The Good, The Bad & The Mad

What happens to the mentally ill in the justice system is just crazy.

A friend of the dead woman tells Westword that she was in her late thirties, with two children, and had been struggling with limited services and inadequate medication for years. "She would never complain," the friend says. "She was afraid that they'd take away what few services they did provide."

Retaliation is a genuine fear among the mentally ill, explains Julie Reiskin, executive director of the Colorado Cross Disability Coalition. "They've dumped a lot of people into assisted living without any standards of quality control," she says. "The state was told to fix these problems back in 2002, but nothing has changed. What I see are people getting kicked out of mental-health services because of their behavior, which seems kind of counterintuitive. People who are 'difficult' aren't going to get mental-health services at all."

Lacey Berumen, executive director of the Colorado chapter of the National Alliance for the Mentally Ill, has tried to raise issues about the audit with state lawmakers since its release last fall, but she, too, sees little change in the situation. "If this were any other population, there would be outrage, and the governor would appoint a task force," she says. "But nobody cares about these people — so we're filling our jails with them."


Thomas Espinoza complained of voices telling him to hurt people; he blames his mental problems on the fire he was in as a child.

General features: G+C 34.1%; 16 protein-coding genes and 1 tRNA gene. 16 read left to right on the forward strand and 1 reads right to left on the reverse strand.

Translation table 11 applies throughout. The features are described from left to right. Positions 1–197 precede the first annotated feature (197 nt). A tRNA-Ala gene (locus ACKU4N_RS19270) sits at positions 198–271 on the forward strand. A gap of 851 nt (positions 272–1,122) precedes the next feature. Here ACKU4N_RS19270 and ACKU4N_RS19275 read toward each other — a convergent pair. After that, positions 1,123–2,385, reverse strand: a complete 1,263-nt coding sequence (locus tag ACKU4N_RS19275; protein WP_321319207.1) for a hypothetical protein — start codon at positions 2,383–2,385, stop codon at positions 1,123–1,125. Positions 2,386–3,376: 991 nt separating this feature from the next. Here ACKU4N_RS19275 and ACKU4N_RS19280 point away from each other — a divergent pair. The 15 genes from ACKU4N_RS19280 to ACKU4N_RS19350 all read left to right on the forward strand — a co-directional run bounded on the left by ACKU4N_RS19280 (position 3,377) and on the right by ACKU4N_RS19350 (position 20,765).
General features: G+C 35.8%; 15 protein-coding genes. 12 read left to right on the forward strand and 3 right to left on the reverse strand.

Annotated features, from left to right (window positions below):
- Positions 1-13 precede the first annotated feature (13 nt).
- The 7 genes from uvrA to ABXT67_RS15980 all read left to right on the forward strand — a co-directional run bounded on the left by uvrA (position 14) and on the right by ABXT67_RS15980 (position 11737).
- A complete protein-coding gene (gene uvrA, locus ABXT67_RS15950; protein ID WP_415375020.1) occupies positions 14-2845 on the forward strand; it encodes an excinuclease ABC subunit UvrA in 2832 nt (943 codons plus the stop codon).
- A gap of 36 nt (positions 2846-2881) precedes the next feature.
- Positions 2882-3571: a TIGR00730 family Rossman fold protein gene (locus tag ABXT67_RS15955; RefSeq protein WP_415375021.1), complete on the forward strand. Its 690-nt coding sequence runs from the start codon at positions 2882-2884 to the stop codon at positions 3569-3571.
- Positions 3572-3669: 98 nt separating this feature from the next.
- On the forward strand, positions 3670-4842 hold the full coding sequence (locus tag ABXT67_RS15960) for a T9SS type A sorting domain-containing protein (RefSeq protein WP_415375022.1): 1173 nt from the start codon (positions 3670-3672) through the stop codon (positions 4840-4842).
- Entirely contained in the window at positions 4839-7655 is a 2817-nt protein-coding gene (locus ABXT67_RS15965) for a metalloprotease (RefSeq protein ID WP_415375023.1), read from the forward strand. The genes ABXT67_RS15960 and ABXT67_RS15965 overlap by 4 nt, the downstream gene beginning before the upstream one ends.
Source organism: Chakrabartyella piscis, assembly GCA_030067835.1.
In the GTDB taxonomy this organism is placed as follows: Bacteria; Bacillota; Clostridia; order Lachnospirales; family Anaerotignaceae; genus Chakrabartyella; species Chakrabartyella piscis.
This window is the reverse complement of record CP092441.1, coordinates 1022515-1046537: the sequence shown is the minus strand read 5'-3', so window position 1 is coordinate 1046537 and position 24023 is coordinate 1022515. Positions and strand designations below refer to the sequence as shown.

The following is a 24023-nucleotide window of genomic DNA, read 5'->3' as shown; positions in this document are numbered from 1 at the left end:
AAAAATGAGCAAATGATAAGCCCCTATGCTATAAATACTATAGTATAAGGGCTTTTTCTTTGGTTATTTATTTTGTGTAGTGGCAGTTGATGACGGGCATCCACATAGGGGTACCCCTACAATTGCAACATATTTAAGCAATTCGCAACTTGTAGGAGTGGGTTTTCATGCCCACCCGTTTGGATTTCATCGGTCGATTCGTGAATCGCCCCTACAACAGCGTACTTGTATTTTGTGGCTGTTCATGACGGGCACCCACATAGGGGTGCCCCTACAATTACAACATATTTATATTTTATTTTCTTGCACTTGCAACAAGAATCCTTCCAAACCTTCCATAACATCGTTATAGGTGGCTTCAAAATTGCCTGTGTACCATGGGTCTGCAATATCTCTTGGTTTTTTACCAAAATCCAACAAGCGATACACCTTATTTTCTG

Thomas Espinoza complained of voices telling him to hurt people; he blames his mental problems on the fire he was in as a child.
NAMI Colorado executive director Lacey Berumen wants state lawmakers to fix a breakdown in services to the mentally ill.
mark manger
NAMI Colorado executive director Lacey Berumen wants state lawmakers to fix a breakdown in services to the mentally ill.

Vernon Martinez regards his childhood friend Thomas Espinoza as a lost kid brother. The boys grew up directly across the street from each other on West Nevada Place in the Athmar Park neighborhood. They were distantly related, and their mothers were tight for years. And in 1978, when Thomas was seven and Vernon was ten, the two of them literally went through fire together.

"He was a good kid," says Martinez. "Daring, sure. But that was because of his upbringing."

Neighbors say Espinoza's father liked to shoot off guns in the house. His mother, who died last winter, told police that her husband was a violent man who on occasion held a gun to her head. The couple separated when Thomas was still in grade school. By that point, he later told doctors at the state hospital, he'd already been sexually molested by a male cousin.

One spring day, Thomas and Vernon went over to another boy's house to inspect a go-kart. They took an empty antifreeze jug to a service station on Alameda and bought sixty cents' worth of gas. In a small laundry room at the back of the house, Vernon poured gas into the quarter-midget racer, spilling fuel on newspapers the other boys had put down.